What do you need to include in your estate plan? House. Vehicles. Bank accounts. Investment portfolios. Family heirlooms. Artwork. Insurance policies. Yes, these are all good and important, but if you’re a business owner, inventor, writer or musician, you might need to include something even more important.

For these people, their intellectual property may be just as valuable—or even more valuable—than any of their other assets. If you have intellectual property, you want to make sure your rights are secured and that you have a plan to pass them along.

Do you have intellectual property rights to transfer?

It’s easy enough to understand that you’d want to protect your intellectual properties if they included valuable patents, hit songs, famous movies, best-selling novels or paintings that have hung in numerous galleries. But you may want to transfer your intellectual property rights even if they’re not worth millions. These may include:

  • Copyrighted materials
  • Patents
  • Trademarks
  • Trade secrets

As one local musician recently informed Minnesota Public Radio, so long as you have intellectual property like songs out in the public domain, there’s a chance someone might take an interest in it after your death.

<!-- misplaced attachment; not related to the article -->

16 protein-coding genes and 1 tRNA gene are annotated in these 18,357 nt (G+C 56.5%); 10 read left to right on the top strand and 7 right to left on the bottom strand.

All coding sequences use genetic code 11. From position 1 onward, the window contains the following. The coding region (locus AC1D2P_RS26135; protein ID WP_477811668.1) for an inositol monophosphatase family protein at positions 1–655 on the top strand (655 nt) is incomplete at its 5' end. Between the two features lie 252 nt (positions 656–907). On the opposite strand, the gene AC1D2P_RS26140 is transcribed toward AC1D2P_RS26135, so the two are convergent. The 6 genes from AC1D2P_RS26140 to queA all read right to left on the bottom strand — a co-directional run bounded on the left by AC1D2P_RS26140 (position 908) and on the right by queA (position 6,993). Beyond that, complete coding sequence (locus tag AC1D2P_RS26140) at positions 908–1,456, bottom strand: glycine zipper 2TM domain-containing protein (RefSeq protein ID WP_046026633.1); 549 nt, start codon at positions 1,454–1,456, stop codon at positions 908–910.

The same may be true for patents if others might use them in ways you didn’t imagine. Especially if those patents relate to emerging technologies and could apply to businesses that haven’t yet emerged.

Meanwhile, if you own a business, you may have already thought about your succession plan. But you may want to take the extra steps to secure your intellectual property rights and then work those into your plan, as well. The value of your intellectual property likely depends on the nature of your business, but experts have long noted that the entire U.S. economy is shifting toward intellectual property. Even if you’re the sole proprietor of a restaurant, there’s a chance your son or daughter may take the business and expand it. Maybe you’ve made a living thanks to your expertise in creating non-profit organizations. Your trade secrets could potentially steer an entirely new business.

Managing the transfer

If you want to transfer your intellectual property, you first must secure the rights. Then you need to create an inventory of all the rights you hope to transfer. But after you do that, how do you assign a value to these rights? They may be worth nothing, or they may help your heirs make a living for years to come.

Maybe you’ll want to give them all to one person, divide them equally among your children or assign them to a trust. Whatever the answer is, it should suit your circumstances and goals. An experienced estate planning attorney can help you see how your intellectual property might fit in with your other assets.